For those who are not conversant with the political and economic history of Ghana, especially one under the last military government, this book would be helpful, though it would not be a balance reportage.

ImageNations' Rating: 2.5 out of 6.0

Wednesday, August 12, 2009

9. My Two Thousand Seasons Encounter With Ayi Kwei Armah

Title: Two Thousand Seasons
Author: Ayi Kwei Armah
Genre: Novel
Publisher: Per Ankh
Pages: 317
ISBN: 2-911928-03-2
Year: 1973 (this edition 2000)
Country: Ghana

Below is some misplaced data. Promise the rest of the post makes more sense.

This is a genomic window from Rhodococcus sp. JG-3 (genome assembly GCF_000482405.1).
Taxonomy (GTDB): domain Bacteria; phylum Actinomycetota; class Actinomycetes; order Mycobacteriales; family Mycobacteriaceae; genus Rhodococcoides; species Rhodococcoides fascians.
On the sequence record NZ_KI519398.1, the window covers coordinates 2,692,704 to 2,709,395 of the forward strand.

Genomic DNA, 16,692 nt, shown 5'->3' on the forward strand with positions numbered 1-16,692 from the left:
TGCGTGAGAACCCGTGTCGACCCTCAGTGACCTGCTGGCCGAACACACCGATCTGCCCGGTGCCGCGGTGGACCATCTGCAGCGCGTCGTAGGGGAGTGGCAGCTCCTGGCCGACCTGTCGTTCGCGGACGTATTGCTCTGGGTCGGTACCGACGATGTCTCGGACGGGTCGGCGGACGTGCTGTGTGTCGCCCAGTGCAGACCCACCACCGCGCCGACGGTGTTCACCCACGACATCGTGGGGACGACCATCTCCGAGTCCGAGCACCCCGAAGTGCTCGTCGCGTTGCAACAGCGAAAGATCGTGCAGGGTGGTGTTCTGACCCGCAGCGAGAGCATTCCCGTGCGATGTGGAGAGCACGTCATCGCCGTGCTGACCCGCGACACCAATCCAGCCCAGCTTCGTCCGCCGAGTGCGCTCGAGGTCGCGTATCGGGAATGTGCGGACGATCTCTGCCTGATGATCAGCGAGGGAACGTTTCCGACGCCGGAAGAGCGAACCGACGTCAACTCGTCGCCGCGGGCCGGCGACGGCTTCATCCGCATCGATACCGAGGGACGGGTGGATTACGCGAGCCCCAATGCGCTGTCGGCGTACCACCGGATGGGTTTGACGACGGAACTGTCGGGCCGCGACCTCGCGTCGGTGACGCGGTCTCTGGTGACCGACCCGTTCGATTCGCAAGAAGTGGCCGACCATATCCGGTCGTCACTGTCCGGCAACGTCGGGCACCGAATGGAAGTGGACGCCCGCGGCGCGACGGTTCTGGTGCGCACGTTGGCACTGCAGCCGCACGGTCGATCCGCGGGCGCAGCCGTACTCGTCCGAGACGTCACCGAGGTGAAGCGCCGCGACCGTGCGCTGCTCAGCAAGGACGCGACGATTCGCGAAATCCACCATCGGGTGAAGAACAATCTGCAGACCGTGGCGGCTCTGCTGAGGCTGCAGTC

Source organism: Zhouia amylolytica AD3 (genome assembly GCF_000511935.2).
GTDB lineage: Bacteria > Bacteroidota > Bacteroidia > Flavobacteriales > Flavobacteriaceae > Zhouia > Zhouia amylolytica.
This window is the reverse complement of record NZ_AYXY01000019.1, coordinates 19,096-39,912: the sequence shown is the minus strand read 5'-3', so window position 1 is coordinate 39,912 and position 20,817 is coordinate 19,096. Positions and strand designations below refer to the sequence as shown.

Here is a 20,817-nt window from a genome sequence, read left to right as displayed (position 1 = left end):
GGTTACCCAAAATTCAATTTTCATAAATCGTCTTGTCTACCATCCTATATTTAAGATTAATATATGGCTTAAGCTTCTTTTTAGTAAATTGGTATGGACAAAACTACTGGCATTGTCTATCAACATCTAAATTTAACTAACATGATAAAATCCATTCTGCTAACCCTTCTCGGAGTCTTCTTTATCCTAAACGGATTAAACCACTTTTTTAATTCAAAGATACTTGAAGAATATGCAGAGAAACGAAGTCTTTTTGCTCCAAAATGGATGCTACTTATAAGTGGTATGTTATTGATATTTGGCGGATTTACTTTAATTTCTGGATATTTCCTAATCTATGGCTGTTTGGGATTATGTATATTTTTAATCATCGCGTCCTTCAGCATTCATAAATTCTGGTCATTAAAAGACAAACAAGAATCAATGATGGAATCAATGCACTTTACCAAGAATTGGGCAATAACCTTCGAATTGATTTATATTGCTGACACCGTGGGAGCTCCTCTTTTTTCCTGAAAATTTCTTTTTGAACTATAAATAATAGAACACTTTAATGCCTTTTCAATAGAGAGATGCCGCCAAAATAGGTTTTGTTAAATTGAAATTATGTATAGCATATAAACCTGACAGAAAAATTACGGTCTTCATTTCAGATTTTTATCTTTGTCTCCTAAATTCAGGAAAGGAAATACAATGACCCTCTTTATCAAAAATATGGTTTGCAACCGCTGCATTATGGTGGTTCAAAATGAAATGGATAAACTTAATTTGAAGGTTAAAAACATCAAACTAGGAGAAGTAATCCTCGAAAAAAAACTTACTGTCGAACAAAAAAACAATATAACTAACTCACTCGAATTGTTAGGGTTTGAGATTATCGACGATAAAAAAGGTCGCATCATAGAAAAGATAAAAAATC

Two Thousand Seasons is Ayi Kwei Armah's bold attempt at recreating the 'lost' history of Africa. It starts from before the beginning where Africans were following The Way and ends at the point where Africans were or are fighting slavery, yet it does not end there at all. This is a story that shreds long-held belief systems into tatters. Institutions and what had always been referred to, wrongly though according Armah's Narrative, as Tradition - such as the Chieftaincy institution and the inequality against women - do not stand up to Armah's critical observation and construct. In Armah's novel women are held esteem and were the ones who planned and executed the fall of the Arab invasion and also fought side by side with men, and in some situations surpassed them, both in numbers and in strength, when the plan to destroy the destroyers was implemented. The story was set in some years before and during the slave trade. Before the coming of the destroyers, there were no chiefs or kings but rather caretakers carefully selected from any family and thus any individual who has been initiated and has shown enough beauty of mind, and character could become a caretaker. Armah describes Koranche, the king, as 'an empty, strutting fool, suffered to strut this way only because of thin social conventions.' Lands were not something that were cut up and owned by people and no one bows to anybody or owns anybody. In effect the ownership of property was communal. Christianity and Islam are both rebuffed and laughed at in the novel: '... It is the white men's wish to take us from our way--ah, we ourselves are so far already from our way--to move us on their road; to void us of our soul and put their spirit, the worship of their creature god, in us. ... They say it will be reward enough when we have lost our way completely, lost even our names; when you will call your brother not Olu but John, not Kofi but Paul; and our sisters would no longer be Ama, Naita, Idawa and Ningome but creatures called Cecilia, Esther, Mary, Elizabeth and Christina. ...'